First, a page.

We will thus probably run out of atmosphere to stock these CO2 emissions before we run of oil in the ground. That’s why we must block Energy East.

An uncompromising No

Our “no” is firm and uncompromising; it is not a “maybe, we’ll see.” Energy East cannot be greened, Energy East does not benefit the people. Yes it binds us together, from Alberta to New Brunswick, through Québec and Ontario. But the only real tie Energy East represents is the common risk we all face of seeing our forests, fields and rivers polluted by a dilbit spill somewhere along the pipeline.

It is not a “nation-building project,” it only symbolizes the collective neglect of our international and environmental obligations. It makes us the accomplices of those few large corporations who hold extraction rights and whose sole objective is to expand their profits.

Our “no” does not rest on the desire to simply “protect our back yard”; its foundation is much deeper. It rests on a sense of duty and obligation towards the climate that trumps any economic right to extract. We are not naïvely opposed to hydrocarbons per se, but to a mode of extraction and consumption that is irresponsible and incompatible with the future of the planet’s climate as we know it. If the planet is to have an ecological future, then some forms of oil must stay in the ground. The Tar Sands are among them.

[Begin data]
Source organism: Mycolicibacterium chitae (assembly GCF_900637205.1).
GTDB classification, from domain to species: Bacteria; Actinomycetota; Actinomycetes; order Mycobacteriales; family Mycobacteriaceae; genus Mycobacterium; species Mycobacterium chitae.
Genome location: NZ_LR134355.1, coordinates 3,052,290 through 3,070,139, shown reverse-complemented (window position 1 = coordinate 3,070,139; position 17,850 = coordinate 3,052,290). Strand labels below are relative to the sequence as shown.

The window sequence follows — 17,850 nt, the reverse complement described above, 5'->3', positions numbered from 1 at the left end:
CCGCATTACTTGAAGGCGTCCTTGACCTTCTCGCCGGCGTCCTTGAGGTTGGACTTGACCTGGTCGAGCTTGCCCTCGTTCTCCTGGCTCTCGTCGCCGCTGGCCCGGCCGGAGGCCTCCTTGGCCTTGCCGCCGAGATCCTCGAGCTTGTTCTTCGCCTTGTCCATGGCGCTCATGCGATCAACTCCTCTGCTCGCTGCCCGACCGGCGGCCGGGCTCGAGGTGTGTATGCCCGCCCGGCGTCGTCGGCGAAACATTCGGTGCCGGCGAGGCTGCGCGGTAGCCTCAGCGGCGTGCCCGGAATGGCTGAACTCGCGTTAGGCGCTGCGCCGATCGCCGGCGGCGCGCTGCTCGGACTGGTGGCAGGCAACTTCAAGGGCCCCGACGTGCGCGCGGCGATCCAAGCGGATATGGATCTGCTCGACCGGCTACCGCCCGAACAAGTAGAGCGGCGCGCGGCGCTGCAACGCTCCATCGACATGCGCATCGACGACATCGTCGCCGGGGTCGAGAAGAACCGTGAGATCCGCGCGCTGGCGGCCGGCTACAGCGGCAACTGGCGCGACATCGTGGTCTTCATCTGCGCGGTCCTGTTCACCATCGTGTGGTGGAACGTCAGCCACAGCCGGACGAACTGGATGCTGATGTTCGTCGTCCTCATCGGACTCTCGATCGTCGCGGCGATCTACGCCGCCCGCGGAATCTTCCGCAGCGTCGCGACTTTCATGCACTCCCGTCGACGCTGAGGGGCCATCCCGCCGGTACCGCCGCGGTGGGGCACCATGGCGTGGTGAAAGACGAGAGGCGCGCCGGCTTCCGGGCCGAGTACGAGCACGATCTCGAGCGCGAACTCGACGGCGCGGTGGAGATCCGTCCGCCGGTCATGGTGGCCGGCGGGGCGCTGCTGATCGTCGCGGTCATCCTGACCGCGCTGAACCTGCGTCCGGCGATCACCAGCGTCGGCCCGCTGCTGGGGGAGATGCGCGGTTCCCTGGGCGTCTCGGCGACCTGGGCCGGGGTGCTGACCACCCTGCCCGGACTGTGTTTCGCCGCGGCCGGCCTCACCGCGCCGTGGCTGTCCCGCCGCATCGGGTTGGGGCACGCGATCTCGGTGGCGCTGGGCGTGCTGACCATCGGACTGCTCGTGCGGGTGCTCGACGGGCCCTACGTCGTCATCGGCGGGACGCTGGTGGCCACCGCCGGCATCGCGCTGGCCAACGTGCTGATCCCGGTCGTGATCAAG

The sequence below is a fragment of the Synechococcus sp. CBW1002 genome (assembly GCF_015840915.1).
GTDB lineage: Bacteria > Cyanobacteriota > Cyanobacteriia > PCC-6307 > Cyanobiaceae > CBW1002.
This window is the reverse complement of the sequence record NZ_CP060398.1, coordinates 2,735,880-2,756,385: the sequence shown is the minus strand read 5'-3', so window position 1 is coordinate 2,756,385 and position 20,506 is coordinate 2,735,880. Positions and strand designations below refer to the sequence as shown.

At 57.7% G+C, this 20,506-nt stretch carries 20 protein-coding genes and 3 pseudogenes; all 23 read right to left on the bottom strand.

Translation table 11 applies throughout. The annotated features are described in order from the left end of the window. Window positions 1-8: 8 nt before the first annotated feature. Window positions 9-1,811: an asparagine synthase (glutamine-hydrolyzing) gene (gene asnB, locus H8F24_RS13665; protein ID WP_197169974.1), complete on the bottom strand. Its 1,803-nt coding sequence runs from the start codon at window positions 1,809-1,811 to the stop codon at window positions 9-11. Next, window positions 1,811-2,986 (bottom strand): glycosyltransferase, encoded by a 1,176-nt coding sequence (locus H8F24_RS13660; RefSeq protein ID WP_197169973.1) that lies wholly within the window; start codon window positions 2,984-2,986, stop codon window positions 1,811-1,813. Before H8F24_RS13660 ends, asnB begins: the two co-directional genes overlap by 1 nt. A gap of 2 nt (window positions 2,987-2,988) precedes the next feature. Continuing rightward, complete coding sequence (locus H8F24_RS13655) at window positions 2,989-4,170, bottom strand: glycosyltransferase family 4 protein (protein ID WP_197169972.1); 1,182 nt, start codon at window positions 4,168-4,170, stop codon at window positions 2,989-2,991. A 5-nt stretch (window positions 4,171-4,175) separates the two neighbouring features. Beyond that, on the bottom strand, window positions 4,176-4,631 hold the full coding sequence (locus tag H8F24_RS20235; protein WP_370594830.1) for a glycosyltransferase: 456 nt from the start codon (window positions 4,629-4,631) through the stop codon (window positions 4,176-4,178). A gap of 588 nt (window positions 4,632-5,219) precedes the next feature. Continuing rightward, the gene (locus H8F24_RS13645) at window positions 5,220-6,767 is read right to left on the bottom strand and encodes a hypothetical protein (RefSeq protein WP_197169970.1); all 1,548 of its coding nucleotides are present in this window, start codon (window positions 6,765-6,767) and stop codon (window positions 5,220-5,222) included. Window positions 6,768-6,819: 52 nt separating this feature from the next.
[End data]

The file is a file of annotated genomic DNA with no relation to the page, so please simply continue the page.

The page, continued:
Our irresponsibility must cease.

The world is watching us.

Signataires: Fondation Coule pas chez Nous!, Écosociété, Équiterre, Greenpeace, Nature Québec, Eau Secours, Association Québécoise contre la Pollution Atmosphérique (AQLPA), Alternatives, Fondation Rivières, Confédération des syndicats nationaux (CSN), ENvironnement JEUnesse, Regroupement Vigilance Hydrocarbure Québec, Stop Oléoduc Capitale Nationale, STOP oléoduc Montmagny-L’Islet, Stop oloéoduc Portneuf Saint-Augustin, AmiEs de la Terre de Québec, Enjeux énergies et environnement, Regroupement citoyen contre les bitumineux et pour le développement durable,  Justice climatique Montréal, Alerte Pétrole Rive-Sud, Comité citoyen environnemental de l’Est de Montréal, Villeray en transition, Union Paysanne, Anny Roy (ATSA), Dominic Champagne, Ianik Marcil, Anny Roy, Christian Vanasse, Manon Massé, députée de Sainte-Marie-Saint-Jacques et porte-parole en matière environnementale pour Québec solidaire, Craig Sauvé, Conseiller de la ville St-Henri-Petite-Bourgogne-Pointe-St-Charles, Projet Montréal, Xavier Barsalou-Duval, député fédéral de Pierre-Boucher-Les Patriotes-Verchères, Jean Baril, professeur de droit au Département des sciences juridiques de l’UQAM, Lucie Sauvé, Directrice du Centre de recherche en éducation et formation relatives à l’environnement et à l’écocitoyenneté de l’UQAM, Eve Lamont, réalisatrice du film Pas de pays sans paysan, Olivier D. Asselin, réalisateur du film Pipelines, pouvoir et démocratie.




Leave a Reply

Fill in your details below or click an icon to log in: Logo

You are commenting using your account. Log Out /  Change )

Google+ photo

You are commenting using your Google+ account. Log Out /  Change )

Twitter picture

You are commenting using your Twitter account. Log Out /  Change )

Facebook photo

You are commenting using your Facebook account. Log Out /  Change )

Connecting to %s

%d bloggers like this: